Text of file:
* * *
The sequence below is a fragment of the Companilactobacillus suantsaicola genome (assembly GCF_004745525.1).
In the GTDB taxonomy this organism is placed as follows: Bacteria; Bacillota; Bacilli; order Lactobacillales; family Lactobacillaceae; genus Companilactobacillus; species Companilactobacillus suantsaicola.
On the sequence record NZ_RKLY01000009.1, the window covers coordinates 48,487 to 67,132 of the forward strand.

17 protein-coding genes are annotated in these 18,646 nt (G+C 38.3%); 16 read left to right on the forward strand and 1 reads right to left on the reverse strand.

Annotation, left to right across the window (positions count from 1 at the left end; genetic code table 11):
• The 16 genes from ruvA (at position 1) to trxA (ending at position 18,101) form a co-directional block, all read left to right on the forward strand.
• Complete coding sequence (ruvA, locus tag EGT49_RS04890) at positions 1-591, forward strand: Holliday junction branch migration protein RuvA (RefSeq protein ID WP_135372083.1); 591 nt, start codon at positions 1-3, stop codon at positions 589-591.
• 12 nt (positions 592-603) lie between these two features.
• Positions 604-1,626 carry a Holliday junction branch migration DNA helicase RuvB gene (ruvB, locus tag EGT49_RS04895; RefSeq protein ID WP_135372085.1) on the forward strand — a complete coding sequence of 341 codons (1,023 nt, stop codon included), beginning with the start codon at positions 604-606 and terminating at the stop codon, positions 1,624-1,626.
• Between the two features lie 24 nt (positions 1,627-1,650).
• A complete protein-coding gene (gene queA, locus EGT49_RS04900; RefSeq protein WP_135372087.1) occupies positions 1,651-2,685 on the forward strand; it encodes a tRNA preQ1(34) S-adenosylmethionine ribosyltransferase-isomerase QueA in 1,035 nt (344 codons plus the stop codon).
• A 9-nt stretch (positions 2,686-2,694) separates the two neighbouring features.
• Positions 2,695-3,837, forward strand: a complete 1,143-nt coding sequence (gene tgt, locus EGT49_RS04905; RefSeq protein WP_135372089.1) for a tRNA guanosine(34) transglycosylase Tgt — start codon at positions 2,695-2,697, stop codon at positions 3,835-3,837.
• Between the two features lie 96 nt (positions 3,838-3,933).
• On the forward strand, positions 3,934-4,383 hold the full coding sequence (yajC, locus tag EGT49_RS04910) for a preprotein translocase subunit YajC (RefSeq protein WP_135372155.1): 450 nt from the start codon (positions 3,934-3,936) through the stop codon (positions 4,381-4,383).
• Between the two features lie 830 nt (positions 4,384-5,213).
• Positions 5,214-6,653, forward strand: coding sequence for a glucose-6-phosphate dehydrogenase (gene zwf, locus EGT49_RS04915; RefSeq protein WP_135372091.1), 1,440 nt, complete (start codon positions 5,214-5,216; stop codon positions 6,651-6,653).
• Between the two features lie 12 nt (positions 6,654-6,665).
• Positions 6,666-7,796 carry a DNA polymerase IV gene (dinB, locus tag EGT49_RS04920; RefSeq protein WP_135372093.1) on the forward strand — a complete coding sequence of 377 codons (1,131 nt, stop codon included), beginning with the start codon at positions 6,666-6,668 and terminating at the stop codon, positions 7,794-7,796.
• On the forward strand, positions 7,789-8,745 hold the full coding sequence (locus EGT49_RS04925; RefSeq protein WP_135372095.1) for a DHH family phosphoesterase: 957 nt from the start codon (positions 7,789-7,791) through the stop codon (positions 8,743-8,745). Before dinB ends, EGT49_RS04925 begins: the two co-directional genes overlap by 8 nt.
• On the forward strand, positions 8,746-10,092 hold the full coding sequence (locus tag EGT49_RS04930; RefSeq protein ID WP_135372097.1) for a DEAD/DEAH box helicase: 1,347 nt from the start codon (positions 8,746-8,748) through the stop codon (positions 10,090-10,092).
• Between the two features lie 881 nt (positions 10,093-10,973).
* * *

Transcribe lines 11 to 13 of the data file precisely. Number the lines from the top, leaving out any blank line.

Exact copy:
• A complete protein-coding gene (gene queA, locus EGT49_RS04900; RefSeq protein WP_135372087.1) occupies positions 1,651-2,685 on the forward strand; it encodes a tRNA preQ1(34) S-adenosylmethionine ribosyltransferase-isomerase QueA in 1,035 nt (344 codons plus the stop codon).
• A 9-nt stretch (positions 2,686-2,694) separates the two neighbouring features.
• Positions 2,695-3,837, forward strand: a complete 1,143-nt coding sequence (gene tgt, locus EGT49_RS04905; RefSeq protein WP_135372089.1) for a tRNA guanosine(34) transglycosylase Tgt — start codon at positions 2,695-2,697, stop codon at positions 3,835-3,837.